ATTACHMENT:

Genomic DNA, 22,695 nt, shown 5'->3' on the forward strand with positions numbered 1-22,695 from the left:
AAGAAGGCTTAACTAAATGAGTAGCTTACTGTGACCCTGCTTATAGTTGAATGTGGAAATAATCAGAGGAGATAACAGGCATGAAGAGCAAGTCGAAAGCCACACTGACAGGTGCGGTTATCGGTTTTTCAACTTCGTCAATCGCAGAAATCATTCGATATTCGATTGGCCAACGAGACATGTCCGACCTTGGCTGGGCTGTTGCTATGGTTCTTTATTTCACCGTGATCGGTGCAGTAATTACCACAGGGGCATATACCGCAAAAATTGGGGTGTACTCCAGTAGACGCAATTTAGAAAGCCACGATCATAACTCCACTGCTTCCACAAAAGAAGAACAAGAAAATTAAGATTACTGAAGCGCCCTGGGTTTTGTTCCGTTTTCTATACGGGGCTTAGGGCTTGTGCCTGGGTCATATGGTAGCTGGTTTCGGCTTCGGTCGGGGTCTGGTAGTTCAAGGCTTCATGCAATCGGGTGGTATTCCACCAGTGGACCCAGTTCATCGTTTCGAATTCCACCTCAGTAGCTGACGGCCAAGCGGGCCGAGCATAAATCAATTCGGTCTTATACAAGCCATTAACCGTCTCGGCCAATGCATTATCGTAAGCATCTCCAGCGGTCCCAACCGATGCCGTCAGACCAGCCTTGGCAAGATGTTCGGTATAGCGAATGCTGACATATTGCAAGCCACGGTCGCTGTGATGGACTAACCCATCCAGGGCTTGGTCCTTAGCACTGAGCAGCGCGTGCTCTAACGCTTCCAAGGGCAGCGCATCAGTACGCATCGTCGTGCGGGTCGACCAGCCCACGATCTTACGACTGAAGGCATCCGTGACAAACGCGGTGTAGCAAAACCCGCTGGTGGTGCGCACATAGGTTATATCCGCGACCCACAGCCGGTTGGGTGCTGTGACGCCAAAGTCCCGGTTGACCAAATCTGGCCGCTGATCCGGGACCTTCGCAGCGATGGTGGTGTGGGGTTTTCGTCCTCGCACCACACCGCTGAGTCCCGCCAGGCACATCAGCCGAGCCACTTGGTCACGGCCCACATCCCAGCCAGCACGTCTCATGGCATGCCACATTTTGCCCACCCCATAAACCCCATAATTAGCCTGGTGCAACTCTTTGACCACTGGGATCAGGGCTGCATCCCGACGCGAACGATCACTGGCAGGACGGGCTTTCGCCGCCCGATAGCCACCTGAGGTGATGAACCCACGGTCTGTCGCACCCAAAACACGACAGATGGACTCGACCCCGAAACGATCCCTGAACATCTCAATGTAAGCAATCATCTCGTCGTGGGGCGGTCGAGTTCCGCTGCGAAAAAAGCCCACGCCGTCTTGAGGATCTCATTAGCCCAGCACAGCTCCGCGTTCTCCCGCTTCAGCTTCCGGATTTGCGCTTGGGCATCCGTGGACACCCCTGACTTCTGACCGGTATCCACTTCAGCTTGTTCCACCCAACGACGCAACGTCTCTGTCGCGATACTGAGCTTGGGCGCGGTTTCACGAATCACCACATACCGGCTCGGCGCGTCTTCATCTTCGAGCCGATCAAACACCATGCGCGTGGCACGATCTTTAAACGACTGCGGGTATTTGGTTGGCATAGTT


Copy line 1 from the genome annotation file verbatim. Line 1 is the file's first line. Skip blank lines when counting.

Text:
Genomic DNA, 22,695 nt, shown 5'->3' on the forward strand with positions numbered 1-22,695 from the left: